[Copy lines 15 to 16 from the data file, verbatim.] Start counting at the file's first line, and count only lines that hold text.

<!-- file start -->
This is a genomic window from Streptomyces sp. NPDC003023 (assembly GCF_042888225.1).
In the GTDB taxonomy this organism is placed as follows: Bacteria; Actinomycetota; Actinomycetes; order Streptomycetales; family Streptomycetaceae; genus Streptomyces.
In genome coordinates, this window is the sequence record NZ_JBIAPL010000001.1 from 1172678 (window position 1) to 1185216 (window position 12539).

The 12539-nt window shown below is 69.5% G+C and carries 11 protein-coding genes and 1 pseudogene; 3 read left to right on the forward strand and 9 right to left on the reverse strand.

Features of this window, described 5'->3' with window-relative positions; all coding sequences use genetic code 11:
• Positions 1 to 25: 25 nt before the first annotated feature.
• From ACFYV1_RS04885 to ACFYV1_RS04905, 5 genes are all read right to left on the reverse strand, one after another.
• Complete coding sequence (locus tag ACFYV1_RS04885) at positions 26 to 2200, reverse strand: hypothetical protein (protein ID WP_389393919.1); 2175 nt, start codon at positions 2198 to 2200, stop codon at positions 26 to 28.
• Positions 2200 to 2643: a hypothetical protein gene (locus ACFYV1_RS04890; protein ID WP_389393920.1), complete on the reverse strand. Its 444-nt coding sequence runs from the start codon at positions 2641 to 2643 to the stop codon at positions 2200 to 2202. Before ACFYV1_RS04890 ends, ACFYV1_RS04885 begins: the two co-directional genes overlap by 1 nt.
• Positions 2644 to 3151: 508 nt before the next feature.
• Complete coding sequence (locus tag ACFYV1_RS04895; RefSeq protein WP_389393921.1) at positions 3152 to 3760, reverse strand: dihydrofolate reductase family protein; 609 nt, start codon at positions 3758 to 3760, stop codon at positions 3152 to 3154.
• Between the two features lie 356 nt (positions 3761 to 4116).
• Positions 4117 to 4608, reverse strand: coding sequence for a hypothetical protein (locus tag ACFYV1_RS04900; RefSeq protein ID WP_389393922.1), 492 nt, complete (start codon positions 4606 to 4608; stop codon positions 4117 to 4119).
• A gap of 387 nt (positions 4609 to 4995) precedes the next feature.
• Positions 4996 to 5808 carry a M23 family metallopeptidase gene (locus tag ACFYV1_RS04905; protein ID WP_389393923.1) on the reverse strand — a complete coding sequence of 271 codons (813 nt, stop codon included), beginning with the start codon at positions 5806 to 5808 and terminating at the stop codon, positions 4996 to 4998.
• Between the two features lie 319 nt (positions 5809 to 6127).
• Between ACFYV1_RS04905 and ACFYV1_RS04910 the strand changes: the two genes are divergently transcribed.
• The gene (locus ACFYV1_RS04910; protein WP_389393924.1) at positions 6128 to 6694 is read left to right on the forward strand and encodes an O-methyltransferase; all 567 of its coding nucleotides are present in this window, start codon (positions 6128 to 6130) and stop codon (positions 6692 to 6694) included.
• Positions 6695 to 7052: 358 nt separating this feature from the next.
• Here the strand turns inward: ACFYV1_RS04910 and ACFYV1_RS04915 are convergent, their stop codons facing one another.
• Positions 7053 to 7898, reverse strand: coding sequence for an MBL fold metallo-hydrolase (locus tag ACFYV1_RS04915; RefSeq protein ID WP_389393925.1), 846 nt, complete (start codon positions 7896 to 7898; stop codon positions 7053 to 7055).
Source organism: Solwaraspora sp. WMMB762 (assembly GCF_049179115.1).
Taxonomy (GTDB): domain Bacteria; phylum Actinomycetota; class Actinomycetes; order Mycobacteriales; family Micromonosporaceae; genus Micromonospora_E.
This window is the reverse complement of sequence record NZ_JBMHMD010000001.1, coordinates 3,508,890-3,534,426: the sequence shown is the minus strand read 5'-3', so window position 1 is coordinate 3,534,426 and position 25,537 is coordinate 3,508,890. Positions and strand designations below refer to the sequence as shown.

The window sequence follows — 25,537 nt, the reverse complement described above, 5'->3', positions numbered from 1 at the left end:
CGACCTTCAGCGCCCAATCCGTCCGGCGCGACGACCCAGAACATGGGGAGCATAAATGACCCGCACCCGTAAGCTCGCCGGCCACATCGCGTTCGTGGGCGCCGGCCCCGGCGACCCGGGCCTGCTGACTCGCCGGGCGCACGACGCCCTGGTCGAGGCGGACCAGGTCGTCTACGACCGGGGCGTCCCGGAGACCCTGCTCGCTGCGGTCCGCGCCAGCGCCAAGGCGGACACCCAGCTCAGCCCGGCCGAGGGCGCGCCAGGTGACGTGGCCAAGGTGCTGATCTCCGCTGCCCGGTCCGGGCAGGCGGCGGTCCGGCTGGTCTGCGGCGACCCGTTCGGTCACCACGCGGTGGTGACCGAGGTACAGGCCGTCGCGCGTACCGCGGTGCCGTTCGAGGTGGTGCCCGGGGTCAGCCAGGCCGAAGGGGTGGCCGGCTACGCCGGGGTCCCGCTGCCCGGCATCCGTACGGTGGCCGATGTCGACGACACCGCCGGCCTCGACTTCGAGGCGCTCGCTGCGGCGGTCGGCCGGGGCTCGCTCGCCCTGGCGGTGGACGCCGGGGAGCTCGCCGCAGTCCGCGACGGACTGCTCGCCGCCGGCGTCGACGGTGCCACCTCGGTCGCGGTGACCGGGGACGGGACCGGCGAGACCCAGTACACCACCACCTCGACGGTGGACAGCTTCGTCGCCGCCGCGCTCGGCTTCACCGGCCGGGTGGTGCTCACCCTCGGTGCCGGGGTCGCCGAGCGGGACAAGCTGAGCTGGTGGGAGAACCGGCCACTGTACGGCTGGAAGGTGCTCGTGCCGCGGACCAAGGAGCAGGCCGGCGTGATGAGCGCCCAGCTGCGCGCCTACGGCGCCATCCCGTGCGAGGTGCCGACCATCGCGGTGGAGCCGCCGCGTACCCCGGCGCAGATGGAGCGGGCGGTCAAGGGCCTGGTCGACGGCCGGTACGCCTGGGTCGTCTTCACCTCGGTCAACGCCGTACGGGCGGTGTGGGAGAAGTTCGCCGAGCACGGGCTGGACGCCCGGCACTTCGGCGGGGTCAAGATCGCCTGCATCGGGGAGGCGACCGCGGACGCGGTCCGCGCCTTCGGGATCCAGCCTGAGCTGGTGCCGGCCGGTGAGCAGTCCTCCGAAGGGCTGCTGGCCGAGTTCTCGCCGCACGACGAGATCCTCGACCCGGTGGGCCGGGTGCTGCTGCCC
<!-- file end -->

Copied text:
• Positions 4996 to 5808 carry a M23 family metallopeptidase gene (locus tag ACFYV1_RS04905; protein ID WP_389393923.1) on the reverse strand — a complete coding sequence of 271 codons (813 nt, stop codon included), beginning with the start codon at positions 5806 to 5808 and terminating at the stop codon, positions 4996 to 4998.
• Between the two features lie 319 nt (positions 5809 to 6127).